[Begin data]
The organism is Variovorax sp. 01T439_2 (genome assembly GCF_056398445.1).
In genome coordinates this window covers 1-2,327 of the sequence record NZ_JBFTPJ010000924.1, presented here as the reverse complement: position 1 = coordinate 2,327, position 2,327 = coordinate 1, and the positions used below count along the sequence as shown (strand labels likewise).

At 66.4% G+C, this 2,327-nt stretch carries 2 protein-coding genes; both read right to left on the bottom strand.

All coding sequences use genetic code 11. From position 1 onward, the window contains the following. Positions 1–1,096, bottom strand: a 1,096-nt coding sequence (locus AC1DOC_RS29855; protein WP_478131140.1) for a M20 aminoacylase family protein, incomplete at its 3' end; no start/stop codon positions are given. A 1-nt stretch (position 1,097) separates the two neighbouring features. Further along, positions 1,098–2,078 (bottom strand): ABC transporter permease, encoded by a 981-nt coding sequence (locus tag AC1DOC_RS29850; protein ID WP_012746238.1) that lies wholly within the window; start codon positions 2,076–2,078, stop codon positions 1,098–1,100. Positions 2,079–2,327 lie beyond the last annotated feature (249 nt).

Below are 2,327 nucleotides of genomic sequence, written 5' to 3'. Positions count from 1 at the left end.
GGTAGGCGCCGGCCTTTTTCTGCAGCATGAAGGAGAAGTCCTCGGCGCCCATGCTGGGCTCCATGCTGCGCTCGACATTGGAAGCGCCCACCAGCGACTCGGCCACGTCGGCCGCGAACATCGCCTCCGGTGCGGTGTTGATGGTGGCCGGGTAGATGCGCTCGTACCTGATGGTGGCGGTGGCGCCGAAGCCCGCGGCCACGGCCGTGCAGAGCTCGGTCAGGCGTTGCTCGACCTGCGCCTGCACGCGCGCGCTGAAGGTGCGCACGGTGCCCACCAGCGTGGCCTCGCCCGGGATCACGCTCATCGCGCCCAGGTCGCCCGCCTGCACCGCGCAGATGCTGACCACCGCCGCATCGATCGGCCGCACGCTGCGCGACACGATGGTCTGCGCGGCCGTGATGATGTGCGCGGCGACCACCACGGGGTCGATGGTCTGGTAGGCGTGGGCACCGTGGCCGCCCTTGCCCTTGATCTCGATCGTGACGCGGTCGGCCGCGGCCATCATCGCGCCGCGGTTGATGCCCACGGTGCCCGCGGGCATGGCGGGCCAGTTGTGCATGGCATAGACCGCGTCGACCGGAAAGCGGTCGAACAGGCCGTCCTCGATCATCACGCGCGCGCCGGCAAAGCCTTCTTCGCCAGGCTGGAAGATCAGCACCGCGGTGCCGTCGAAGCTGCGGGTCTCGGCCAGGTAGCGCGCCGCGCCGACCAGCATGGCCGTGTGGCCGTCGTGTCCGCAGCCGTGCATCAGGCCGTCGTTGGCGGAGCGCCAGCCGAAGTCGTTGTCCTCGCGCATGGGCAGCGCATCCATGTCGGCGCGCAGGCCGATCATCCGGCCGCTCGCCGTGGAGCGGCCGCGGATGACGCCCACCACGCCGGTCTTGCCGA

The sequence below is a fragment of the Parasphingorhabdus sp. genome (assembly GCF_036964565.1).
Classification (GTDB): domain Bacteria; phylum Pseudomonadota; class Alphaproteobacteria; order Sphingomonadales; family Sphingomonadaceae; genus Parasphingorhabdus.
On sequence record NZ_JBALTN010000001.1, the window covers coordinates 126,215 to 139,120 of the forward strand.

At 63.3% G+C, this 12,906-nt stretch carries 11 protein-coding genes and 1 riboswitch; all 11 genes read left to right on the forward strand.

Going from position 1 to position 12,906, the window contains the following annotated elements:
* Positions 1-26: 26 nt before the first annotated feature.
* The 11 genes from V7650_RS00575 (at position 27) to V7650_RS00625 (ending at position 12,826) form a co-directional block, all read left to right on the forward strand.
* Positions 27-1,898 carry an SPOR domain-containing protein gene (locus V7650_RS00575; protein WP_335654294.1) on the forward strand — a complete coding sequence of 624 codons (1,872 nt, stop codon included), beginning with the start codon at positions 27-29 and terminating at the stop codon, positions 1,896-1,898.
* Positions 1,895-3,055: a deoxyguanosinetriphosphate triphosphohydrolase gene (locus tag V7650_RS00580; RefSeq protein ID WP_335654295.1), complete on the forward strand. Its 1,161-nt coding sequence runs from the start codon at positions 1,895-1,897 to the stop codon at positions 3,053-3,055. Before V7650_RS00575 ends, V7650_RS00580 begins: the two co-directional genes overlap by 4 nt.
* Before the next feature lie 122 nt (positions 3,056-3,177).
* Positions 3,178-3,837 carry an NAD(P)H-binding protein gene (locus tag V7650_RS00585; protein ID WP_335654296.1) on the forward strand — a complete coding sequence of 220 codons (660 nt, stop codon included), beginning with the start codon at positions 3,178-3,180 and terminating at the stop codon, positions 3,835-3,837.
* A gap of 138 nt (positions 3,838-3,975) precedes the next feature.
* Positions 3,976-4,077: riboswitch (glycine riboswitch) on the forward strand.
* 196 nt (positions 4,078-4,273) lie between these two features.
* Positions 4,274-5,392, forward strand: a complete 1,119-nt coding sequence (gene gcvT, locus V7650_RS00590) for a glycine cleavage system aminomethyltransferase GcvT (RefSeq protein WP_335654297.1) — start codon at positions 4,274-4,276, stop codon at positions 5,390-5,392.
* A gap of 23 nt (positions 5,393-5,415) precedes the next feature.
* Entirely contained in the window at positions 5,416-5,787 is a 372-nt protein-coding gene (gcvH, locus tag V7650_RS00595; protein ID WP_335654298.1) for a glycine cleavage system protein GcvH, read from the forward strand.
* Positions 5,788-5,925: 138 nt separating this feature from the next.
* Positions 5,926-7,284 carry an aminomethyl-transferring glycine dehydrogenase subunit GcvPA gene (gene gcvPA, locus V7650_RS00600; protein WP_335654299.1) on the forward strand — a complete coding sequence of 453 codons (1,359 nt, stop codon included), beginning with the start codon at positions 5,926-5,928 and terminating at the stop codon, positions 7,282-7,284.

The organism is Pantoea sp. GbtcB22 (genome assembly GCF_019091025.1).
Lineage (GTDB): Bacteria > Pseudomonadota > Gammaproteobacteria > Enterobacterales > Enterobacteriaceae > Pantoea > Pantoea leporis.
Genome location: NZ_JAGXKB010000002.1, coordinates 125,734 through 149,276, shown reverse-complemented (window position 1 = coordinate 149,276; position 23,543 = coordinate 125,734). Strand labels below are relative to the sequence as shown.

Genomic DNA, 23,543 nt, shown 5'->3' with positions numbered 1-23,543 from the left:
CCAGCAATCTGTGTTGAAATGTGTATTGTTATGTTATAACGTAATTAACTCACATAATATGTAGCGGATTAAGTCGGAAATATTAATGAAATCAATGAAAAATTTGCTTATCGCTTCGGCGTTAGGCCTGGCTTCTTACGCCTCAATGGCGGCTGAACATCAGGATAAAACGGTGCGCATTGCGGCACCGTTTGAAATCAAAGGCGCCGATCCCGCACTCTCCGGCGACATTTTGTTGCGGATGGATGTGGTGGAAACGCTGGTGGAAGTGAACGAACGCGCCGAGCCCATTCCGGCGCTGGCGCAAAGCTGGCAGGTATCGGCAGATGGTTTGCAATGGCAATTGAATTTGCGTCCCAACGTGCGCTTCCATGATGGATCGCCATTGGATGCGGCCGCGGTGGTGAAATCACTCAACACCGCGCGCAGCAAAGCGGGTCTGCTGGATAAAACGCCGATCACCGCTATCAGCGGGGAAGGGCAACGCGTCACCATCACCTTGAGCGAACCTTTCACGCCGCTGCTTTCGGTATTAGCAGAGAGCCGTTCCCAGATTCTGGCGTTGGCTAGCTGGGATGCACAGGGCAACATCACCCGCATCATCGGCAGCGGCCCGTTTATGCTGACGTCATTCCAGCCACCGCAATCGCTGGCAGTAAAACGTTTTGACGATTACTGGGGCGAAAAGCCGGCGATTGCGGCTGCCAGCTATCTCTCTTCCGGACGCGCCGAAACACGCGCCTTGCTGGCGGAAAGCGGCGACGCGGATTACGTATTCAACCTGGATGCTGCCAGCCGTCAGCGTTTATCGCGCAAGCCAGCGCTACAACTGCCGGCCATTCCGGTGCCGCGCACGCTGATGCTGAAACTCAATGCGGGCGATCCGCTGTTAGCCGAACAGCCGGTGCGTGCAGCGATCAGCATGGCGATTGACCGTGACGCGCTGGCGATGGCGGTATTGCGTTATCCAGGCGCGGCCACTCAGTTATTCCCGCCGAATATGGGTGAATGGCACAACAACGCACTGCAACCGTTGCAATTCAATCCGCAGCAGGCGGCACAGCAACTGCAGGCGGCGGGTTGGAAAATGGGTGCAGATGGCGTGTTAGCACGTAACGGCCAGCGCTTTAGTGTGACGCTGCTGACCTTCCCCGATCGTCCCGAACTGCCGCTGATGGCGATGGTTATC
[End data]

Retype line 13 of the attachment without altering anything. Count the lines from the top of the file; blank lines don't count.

* The 11 genes from V7650_RS00575 (at position 27) to V7650_RS00625 (ending at position 12,826) form a co-directional block, all read left to right on the forward strand.